Advancement made in resistance against disease in Brassica oilseed crops

A significant breakthrough has been made by an international team led by India’s Punjab Agricultural University, with researchers from The University of Western Australia, in resistance against disease in Brassica oilseed crops.

Amongst the important types of plants, brassica is the one in the mustard family with various kinds which are used commonly for food inclusive of cabbage, broccoli, turnip, cauliflower, and particularly as oilseed crops for the production of condiment mustard and canola oil.

The findings will result in advancement towards strengthening the crops against attack from Sclerotinia stem rot, which is a disease that specifically damages Brassica crops, such as mustard and canola, leading to huge yield losses all across the world.

The research, which got published in the journal Frontiers in Plant Science, gives a description of genetic markers linked with resistance against the Sclerotinia stem rot disease in Brassica juncea also known as the Indian mustard.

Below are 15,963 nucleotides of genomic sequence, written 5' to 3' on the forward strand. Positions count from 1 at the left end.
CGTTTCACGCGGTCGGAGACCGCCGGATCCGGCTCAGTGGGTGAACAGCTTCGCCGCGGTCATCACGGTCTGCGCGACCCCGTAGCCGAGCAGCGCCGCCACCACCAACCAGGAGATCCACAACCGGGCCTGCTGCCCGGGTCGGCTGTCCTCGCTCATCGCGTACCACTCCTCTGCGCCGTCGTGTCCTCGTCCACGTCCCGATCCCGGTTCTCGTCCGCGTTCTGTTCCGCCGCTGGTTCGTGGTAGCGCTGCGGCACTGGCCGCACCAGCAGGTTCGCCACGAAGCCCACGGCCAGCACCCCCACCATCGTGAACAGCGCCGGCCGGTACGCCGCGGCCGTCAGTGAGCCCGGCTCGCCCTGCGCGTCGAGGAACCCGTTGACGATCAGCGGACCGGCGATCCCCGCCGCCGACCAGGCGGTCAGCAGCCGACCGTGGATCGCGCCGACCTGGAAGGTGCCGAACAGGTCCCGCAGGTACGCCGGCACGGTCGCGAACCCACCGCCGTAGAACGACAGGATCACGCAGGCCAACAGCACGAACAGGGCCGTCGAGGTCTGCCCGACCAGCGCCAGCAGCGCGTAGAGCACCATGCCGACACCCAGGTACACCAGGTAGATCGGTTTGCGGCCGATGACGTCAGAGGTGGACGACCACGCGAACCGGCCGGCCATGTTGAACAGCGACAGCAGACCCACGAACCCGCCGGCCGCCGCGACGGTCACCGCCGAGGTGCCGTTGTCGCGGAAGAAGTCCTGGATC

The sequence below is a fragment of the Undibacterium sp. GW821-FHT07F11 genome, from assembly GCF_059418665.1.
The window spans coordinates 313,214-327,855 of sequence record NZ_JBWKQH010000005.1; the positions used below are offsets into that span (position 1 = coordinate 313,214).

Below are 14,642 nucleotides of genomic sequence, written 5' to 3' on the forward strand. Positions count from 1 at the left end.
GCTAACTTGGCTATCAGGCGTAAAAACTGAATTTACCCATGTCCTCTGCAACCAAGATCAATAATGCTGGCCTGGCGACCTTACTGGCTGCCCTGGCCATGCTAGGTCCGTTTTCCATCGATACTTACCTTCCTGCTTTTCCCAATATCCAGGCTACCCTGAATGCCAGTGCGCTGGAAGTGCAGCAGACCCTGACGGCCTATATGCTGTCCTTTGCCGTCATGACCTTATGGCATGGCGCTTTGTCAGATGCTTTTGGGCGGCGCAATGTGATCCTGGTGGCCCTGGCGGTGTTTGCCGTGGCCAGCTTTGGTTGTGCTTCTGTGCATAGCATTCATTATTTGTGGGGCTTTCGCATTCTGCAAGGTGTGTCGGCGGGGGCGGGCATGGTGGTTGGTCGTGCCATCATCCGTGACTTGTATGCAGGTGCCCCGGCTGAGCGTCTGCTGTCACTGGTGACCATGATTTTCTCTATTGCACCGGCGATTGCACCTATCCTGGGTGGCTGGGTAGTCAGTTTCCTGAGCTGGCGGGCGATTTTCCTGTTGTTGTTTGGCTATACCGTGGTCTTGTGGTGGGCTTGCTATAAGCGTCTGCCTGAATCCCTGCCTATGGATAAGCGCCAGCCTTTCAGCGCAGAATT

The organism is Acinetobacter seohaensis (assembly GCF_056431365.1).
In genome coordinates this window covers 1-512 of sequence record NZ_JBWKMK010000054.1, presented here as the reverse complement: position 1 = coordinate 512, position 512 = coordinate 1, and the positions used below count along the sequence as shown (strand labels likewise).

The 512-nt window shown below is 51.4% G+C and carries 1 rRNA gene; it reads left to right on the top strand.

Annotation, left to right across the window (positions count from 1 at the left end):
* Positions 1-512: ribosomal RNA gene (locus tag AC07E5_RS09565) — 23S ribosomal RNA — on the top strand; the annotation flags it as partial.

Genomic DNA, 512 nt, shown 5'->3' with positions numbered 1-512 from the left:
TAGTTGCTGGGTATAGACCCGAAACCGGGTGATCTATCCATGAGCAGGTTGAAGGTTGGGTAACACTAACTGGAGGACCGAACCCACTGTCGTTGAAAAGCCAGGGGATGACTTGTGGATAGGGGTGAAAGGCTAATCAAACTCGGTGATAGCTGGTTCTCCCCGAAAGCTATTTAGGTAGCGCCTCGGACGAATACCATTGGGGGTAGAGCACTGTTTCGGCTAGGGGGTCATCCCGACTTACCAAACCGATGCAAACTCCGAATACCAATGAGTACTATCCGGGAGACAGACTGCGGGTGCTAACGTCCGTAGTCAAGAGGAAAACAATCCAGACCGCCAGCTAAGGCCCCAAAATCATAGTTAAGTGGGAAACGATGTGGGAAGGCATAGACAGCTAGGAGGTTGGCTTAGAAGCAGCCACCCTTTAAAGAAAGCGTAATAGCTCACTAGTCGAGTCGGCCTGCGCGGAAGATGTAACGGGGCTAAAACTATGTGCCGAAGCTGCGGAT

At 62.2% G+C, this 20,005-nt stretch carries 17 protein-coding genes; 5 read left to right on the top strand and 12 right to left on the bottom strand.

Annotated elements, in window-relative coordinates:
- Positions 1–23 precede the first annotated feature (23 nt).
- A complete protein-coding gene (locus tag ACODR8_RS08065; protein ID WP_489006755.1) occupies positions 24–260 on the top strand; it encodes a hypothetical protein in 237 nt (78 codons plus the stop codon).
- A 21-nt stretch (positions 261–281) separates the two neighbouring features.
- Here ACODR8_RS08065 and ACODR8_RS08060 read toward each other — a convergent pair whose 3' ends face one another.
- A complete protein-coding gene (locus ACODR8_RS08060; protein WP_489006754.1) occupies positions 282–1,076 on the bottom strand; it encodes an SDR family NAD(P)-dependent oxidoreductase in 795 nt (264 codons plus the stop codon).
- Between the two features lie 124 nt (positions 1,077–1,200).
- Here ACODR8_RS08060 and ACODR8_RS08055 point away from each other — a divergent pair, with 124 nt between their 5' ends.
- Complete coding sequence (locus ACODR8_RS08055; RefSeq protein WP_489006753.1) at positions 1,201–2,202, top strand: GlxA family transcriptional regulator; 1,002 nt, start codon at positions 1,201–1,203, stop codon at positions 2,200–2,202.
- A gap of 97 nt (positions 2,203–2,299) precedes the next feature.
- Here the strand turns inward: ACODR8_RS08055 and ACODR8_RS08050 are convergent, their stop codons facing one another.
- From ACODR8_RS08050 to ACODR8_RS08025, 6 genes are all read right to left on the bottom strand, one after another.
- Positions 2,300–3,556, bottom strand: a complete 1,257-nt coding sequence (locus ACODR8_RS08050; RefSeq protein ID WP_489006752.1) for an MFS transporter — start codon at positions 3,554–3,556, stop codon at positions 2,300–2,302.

Martin Barbetti, a professor at the UWA Institute of Agriculture and UWA School of Agriculture and Environment passed a statement which said that there could be an achievement of management of Sclerotinia stem rot disease by the genetic resistance present within Brassica crops.

He said that if crops are developed with greater disease resistance, this could be the only effective avenue for achieving cost-effective, as well as, long-term, management of this devastating pathogen which is spread all over the world.

He added that their research has shown great hope for the deployment of the introgressed resistance genes from wild weedy Brassicas into a vast range of high-yielding cultivars, of initially B. juncea and, then, into canola and other crops, as well as, horticultural Brassica species.

Significant benefits have been underscored by the research for agriculture in India and Australia.

Government of India, the Department of Biotechnology, the University of Western Australia, and the Indian Council of Agricultural Research has supported this study.